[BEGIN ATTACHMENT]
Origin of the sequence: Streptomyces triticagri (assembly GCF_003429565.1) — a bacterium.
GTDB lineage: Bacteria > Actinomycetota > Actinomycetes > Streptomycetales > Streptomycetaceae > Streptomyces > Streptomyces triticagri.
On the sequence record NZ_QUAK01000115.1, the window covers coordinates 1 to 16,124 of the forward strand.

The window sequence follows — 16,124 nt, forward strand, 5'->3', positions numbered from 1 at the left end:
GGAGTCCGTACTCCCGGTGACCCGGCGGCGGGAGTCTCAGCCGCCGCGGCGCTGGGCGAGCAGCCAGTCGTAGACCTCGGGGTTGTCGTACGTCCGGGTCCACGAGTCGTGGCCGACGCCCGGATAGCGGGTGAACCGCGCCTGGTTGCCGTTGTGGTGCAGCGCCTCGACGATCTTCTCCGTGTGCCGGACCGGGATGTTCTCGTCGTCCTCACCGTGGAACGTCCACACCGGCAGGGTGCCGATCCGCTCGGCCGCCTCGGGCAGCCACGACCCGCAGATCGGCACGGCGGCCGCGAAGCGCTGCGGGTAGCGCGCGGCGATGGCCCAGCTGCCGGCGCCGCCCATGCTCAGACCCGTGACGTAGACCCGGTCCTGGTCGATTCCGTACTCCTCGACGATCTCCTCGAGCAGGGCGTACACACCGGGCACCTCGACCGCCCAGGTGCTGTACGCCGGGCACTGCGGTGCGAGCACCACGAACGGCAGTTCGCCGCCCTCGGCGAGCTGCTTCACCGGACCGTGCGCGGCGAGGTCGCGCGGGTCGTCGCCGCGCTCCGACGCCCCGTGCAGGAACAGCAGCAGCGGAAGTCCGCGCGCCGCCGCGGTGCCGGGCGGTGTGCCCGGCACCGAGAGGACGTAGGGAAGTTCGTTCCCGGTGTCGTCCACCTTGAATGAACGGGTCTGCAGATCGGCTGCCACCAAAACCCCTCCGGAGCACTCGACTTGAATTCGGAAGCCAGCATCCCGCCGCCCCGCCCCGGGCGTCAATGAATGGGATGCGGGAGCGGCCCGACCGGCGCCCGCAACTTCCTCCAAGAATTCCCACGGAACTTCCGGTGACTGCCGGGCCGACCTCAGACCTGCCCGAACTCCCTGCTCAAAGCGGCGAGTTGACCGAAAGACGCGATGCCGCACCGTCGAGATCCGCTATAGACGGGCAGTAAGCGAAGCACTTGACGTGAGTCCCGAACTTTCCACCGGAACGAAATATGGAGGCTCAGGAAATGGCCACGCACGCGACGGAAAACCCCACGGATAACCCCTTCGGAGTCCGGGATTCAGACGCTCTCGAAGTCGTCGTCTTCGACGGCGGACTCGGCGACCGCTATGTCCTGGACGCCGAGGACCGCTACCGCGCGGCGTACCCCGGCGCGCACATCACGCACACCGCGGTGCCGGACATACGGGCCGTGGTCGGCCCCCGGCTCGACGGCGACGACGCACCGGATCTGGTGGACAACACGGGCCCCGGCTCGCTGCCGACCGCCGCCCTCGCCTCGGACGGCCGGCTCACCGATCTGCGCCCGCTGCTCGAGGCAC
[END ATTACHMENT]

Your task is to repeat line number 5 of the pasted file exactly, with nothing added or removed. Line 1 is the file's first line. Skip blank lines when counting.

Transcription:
GGAGTCCGTACTCCCGGTGACCCGGCGGCGGGAGTCTCAGCCGCCGCGGCGCTGGGCGAGCAGCCAGTCGTAGACCTCGGGGTTGTCGTACGTCCGGGTCCACGAGTCGTGGCCGACGCCCGGATAGCGGGTGAACCGCGCCTGGTTGCCGTTGTGGTGCAGCGCCTCGACGATCTTCTCCGTGTGCCGGACCGGGATGTTCTCGTCGTCCTCACCGTGGAACGTCCACACCGGCAGGGTGCCGATCCGCTCGGCCGCCTCGGGCAGCCACGACCCGCAGATCGGCACGGCGGCCGCGAAGCGCTGCGGGTAGCGCGCGGCGATGGCCCAGCTGCCGGCGCCGCCCATGCTCAGACCCGTGACGTAGACCCGGTCCTGGTCGATTCCGTACTCCTCGACGATCTCCTCGAGCAGGGCGTACACACCGGGCACCTCGACCGCCCAGGTGCTGTACGCCGGGCACTGCGGTGCGAGCACCACGAACGGCAGTTCGCCGCCCTCGGCGAGCTGCTTCACCGGACCGTGCGCGGCGAGGTCGCGCGGGTCGTCGCCGCGCTCCGACGCCCCGTGCAGGAACAGCAGCAGCGGAAGTCCGCGCGCCGCCGCGGTGCCGGGCGGTGTGCCCGGCACCGAGAGGACGTAGGGAAGTTCGTTCCCGGTGTCGTCCACCTTGAATGAACGGGTCTGCAGATCGGCTGCCACCAAAACCCCTCCGGAGCACTCGACTTGAATTCGGAAGCCAGCATCCCGCCGCCCCGCCCCGGGCGTCAATGAATGGGATGCGGGAGCGGCCCGACCGGCGCCCGCAACTTCCTCCAAGAATTCCCACGGAACTTCCGGTGACTGCCGGGCCGACCTCAGACCTGCCCGAACTCCCTGCTCAAAGCGGCGAGTTGACCGAAAGACGCGATGCCGCACCGTCGAGATCCGCTATAGACGGGCAGTAAGCGAAGCACTTGACGTGAGTCCCGAACTTTCCACCGGAACGAAATATGGAGGCTCAGGAAATGGCCACGCACGCGACGGAAAACCCCACGGATAACCCCTTCGGAGTCCGGGATTCAGACGCTCTCGAAGTCGTCGTCTTCGACGGCGGACTCGGCGACCGCTATGTCCTGGACGCCGAGGACCGCTACCGCGCGGCGTACCCCGGCGCGCACATCACGCACACCGCGGTGCCGGACATACGGGCCGTGGTCGGCCCCCGGCTCGACGGCGACGACGCACCGGATCTGGTGGACAACACGGGCCCCGGCTCGCTGCCGACCGCCGCCCTCGCCTCGGACGGCCGGCTCACCGATCTGCGCCCGCTGCTCGAGGCAC